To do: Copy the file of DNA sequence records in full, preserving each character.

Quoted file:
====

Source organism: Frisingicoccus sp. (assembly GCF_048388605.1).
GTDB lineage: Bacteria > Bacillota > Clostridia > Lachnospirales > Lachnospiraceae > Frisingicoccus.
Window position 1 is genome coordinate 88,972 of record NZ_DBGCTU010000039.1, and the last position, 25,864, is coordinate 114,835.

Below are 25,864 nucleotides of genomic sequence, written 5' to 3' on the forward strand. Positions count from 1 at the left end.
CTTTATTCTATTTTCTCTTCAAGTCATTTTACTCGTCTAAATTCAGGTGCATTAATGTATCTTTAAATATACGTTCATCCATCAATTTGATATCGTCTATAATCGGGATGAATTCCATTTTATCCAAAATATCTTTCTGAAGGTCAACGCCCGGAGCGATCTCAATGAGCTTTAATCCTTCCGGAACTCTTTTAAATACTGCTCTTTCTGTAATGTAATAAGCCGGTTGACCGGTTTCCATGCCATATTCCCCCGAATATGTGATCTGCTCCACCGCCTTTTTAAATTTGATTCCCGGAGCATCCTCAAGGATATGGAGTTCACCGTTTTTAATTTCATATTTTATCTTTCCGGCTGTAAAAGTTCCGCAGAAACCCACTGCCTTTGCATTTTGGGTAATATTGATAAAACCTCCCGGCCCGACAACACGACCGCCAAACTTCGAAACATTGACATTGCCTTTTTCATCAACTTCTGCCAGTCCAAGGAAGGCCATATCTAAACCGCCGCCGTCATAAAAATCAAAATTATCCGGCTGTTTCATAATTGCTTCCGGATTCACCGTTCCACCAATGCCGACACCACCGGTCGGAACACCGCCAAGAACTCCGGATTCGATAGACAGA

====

Source organism: Frisingicoccus sp. (assembly GCF_048388605.1).
GTDB lineage: Bacteria > Bacillota > Clostridia > Lachnospirales > Lachnospiraceae > Frisingicoccus.
Window position 1 is genome coordinate 88,972 of record NZ_DBGCTU010000039.1, and the last position, 25,864, is coordinate 114,835.

Below are 25,864 nucleotides of genomic sequence, written 5' to 3' on the forward strand. Positions count from 1 at the left end.
CTTTATTCTATTTTCTCTTCAAGTCATTTTACTCGTCTAAATTCAGGTGCATTAATGTATCTTTAAATATACGTTCATCCATCAATTTGATATCGTCTATAATCGGGATGAATTCCATTTTATCCAAAATATCTTTCTGAAGGTCAACGCCCGGAGCGATCTCAATGAGCTTTAATCCTTCCGGAACTCTTTTAAATACTGCTCTTTCTGTAATGTAATAAGCCGGTTGACCGGTTTCCATGCCATATTCCCCCGAATATGTGATCTGCTCCACCGCCTTTTTAAATTTGATTCCCGGAGCATCCTCAAGGATATGGAGTTCACCGTTTTTAATTTCATATTTTATCTTTCCGGCTGTAAAAGTTCCGCAGAAACCCACTGCCTTTGCATTTTGGGTAATATTGATAAAACCTCCCGGCCCGACAACACGACCGCCAAACTTCGAAACATTGACATTGCCTTTTTCATCAACTTCTGCCAGTCCAAGGAAGGCCATATCTAAACCGCCGCCGTCATAAAAATCAAAATTATCCGGCTGTTTCATAATTGCTTCCGGATTCACCGTTCCACCAATGCCGACACCACCGGTCGGAACACCGCCAAGAACTCCGGATTCGATAGACAGA